fter some time spent in Istanbul and Western Turkey this spring I have plans to revisit the David Collection in Copenhagen, Denmark.  I want another opportunity to  study this extraordinary collection of Islamic Art. Housed in a recently renovated space in central Copenhagen the museum is located in two early 19th c buildings thoughtfully conceived with series of intimate spaces to showcase an extensive collection and variety of art of the Islamic world.

Sunday Morning Rambles in Beyoglu, Istanbul

unday evening is our start to our travels together in Western Turkey and guests from Vancouver are arriving en route via France, Switzerland, Italy and America. Of the twelve people who have joined us for this tour in Western Turkey two couples who arrived a day early express their wish to attend a Catholic mass on Sunday morning. We meet an hour early in Taksim Square and walk the side streets off of the main walking street of Istiklal through Beyoglu, the 19th c European quarter of Pera in Istanbul before arriving at the neo Gothic church of St Anthony of Padua. After mass we walk down the hill along a street loaded with musical instrument shops past the Galata tower, a 14th c construct of the Genoese in Constantinople. Along the way we pick up a glass of freshly squeezed…

Role Reversal – The Turks Visit Canada

ll the tours that Jack and I have hosted to Turkey have been organized by a historical guide who has become a friend and huge ambassador to our North American friends as they visited his country, Turkey.  This summer the tables turned as Jack and I were able to host Mehmet and his family for a visit to Canada.  We became the ‘tour guides’ and shared our beautiful country with this Turkish family who make their home in Istanbul.

Tiles in the Harem of the Topkapi Palace, Istanbul.

y sister came for her first visit to Turkey this spring.  An early morning ferry ride across the Bosphorus, a tram ride up the hill to Sultanahmet and we were near the front of the line for tickets to the Topkapi Palace.  To view the Harem of the palace it requires purchasing a separate ticket within the Palace grounds.   At the main ticket office it indicated that the Palace opened at 9 a.m. and the Harem opened at 9:30 a.m.  On passing into the inner courtyard we went directly to purchase our tickets for the Harem and to our surprise they waved us through into the Harem.  What a unique experience!  I had never been in those rooms without swarms of others and we had the place to ourselves with perhaps half a dozen others who were lucky enough to stumble upon an early entrance. The Topkapi Palace hosts collections that are vast and diverse – textiles, weapons, the treasury,  and religious artifacts plus the kitchen complex with an extensive collection of porcelain, but for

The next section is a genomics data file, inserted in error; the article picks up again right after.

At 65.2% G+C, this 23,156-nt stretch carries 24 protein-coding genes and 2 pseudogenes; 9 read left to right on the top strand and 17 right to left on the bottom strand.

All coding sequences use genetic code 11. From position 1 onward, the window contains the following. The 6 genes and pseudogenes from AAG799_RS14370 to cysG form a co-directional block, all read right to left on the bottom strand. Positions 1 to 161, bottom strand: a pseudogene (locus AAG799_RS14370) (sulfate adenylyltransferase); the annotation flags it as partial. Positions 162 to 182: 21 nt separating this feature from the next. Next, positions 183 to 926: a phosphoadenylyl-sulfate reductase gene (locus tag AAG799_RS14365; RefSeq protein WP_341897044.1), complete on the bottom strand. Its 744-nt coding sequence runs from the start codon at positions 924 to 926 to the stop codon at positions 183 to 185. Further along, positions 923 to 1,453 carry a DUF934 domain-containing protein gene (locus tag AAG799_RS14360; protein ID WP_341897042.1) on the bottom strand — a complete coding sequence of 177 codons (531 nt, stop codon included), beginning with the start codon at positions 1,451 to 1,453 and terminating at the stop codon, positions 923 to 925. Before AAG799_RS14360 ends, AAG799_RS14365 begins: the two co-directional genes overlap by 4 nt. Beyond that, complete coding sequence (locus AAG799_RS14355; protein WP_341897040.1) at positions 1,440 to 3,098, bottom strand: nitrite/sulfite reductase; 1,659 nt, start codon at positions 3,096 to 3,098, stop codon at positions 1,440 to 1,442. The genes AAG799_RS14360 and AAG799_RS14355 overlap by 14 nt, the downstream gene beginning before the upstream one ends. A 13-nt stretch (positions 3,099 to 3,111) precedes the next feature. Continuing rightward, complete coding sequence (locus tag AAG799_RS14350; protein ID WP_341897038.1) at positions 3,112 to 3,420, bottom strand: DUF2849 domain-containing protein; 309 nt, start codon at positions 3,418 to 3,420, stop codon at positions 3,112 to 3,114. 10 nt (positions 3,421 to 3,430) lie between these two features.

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My First Week in Istanbul

have been here in Istanbul this week getting my feet on the ground, enjoying the signs of spring and the pleasure of reconnecting with colleagues and friends.  I have been posting some images from around the city on using Tumblr and a few reflections on coming and going in Istanbul. Take a look at what I have seen and where I have been….tumblr feed.